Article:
The court does not reach the issue of whether Allison has good clear record and marketable title because the threshold (and ultimately dispositive) issue at trial was the location of the Old Brewster Harwich Road that the parties agree separates their properties. While title chains and expert title opinions were submitted by all parties and were relied on by the surveyors to locate the road, the title testimony was proffered primarily for the purpose of setting the boundary between the properties by locating Old Brewster-Harwich Road. Some issues regarding title had to be resolved in connection with locating the road. Once the parties defined the issue and stipulated that Old Brewster Harwich Road was the boundary between their properties, it was apparent that there might not be any overlap in some of the claims (most obviously Allison’s and Marceline’s) which would give them the standing necessary to attack each other’s record title. The issue of whether Allison’s or Marceline’s chains of title are good, clear record and marketable, therefore, is not decided here. [Note 16]

A dispute involving the parties’ common boundary is a factual question which must be resolved on all the evidence, including the numerous surveys and plans, and relevant title information. Hulbert Rogers Machinery Co. v. Boston & Maine Railroad, 235 Mass. 402 , 403 (1920). The evidence establishes that the location of the boundary line between the Allison and Marceline properties is as shown on the Subdivision Plan (and Sketch A hereto) as “Overgrown Vehicle Tracks.” [Note 17] This places Marceline’s property to the east of Old Brewster Harwich Road and Allison’s property, including the Disputed Area, to the west. As Plaintiff has brought this action seeking a declaration under G. L. c. 231A, this court finds and rules that Plaintiff is entitled to a declaration that title to the Disputed Area is held free and clear of any claims of Defendants James G. Marceline. As a stranger to Allison’s title to the Disputed Area, Marceline lacks standing to contest the quality of Allison’s title. See Bevilacqua v. Rodriguez, 460 Mass. 762 , 767 (2011) (to establish standing under G. L. c. 240, § 1 “only ‘a person in possession’ of the disputed property may maintain a try title action” and the plaintiff “must hold a ‘record title’ to the land in question.”); Blanchard v. Lowell, 177 Mass. 501 , 503 (1901) (to maintain an action to quiet title under St. 1893, c. 340, the petitioner must hold record title to the land at issue.). [Note 18]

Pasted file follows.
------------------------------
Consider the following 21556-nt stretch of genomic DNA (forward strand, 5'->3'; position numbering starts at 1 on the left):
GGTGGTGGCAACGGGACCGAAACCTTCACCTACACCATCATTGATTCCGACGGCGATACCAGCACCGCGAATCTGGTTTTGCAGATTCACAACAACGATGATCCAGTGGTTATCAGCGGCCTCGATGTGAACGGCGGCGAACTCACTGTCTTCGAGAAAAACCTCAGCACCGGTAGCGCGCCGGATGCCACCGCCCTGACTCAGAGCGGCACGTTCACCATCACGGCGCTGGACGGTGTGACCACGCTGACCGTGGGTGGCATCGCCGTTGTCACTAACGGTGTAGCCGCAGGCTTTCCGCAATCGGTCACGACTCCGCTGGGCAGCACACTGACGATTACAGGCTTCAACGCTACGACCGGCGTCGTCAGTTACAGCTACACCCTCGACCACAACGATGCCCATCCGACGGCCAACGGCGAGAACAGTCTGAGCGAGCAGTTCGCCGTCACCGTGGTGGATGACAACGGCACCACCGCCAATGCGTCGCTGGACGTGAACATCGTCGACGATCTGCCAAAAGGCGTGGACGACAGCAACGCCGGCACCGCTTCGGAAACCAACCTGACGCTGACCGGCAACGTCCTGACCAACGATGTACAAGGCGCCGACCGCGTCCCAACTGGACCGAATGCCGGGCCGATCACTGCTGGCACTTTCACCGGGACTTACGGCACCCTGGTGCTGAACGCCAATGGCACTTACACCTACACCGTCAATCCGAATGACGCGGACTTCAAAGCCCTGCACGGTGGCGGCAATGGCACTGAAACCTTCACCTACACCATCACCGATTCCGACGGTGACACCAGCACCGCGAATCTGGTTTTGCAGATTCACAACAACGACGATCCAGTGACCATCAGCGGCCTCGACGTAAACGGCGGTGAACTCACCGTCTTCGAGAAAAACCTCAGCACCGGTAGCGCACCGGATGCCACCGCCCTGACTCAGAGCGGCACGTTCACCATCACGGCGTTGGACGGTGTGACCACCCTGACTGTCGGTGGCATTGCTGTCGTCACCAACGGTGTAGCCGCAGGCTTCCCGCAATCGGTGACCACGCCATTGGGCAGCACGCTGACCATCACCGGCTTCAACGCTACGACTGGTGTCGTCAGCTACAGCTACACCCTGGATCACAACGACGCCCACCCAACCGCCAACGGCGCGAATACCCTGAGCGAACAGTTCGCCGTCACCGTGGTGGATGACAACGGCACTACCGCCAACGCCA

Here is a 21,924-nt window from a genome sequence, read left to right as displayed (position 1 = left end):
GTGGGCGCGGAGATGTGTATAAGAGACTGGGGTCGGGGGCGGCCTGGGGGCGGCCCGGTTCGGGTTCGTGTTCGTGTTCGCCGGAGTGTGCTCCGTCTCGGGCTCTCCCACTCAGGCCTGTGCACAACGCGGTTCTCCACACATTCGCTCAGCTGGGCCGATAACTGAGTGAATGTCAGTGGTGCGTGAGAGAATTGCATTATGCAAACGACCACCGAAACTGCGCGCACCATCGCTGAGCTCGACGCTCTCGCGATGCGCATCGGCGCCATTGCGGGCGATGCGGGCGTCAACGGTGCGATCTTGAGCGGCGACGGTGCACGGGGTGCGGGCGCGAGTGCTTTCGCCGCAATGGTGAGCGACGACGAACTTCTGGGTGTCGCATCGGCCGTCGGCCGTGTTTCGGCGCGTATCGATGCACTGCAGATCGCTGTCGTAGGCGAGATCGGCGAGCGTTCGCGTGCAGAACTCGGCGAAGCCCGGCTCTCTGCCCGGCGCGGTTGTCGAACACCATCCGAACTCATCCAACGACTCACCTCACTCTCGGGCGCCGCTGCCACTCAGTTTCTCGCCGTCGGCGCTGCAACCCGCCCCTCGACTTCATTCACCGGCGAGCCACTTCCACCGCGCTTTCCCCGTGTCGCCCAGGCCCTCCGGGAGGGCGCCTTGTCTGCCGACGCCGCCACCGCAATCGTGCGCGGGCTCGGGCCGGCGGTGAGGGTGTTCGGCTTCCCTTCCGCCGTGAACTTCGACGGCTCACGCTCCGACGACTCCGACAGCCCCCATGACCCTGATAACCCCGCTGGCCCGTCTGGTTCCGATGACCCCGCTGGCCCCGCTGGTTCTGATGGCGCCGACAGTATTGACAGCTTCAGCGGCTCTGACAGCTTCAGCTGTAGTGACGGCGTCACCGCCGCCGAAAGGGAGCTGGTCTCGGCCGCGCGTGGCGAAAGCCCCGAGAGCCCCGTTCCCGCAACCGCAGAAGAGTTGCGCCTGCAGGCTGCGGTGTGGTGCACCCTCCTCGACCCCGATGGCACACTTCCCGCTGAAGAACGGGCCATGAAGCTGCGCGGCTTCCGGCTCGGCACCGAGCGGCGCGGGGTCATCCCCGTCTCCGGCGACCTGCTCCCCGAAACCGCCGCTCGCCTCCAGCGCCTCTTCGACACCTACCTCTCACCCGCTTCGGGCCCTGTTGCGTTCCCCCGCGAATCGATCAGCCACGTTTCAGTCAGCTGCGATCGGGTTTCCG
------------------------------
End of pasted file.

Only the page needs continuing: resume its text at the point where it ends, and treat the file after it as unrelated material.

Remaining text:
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A dispute involving a common boundary line involves a question of fact to be determined on all the evidence. Hurlbert Rogers Machinery Co., 235 Mass. at 403. Locating Old Brewster Road is not a simple task. Roads in the general location of the Disputed Area have been referred to by various names in the deeds comprising and surrounding Allison’s and Marceline’s respective title chains. These names include, but are not limited to, “Old Brewster Road,” “Old Brewster-Harwich Road,” “a road running from Brewster to Harwich,” and “the road leading from Harwich to Brewster between the ponds.” Surveyor Poole alleges that as new roads from Brewster to Harwich were created, the prior existing roads often came to be called “Old Brewster Road.” Whether or not Poole’s theory is correct, and regardless of the reason, the multitude of names used to describe roads in the area of the parties’ properties adds a layer of complexity to the seemingly simple task of locating Old Brewster Harwich Road.

In addition to names changing over time, there were various roads which co-existed contemporaneously running betweens the towns of Brewster and Harwich. Attorney Perry testified there were numerous roads between the two towns in the 19th century and that many deeds refer to a “road to Brewster,” a “Brewster Road,” or an “old Brewster Road” with “the locals along each of them using that designation where appropriate.” It is against this backdrop that the court was tasked with determining the location of the boundary line between the parties’ properties by deciding whether the ”Overgrown Vehicle Tracks” or “Old Brewster-Harwich Road,” both of which are shown on Sketch A, more likely depicts the location of the Old Brewster Road.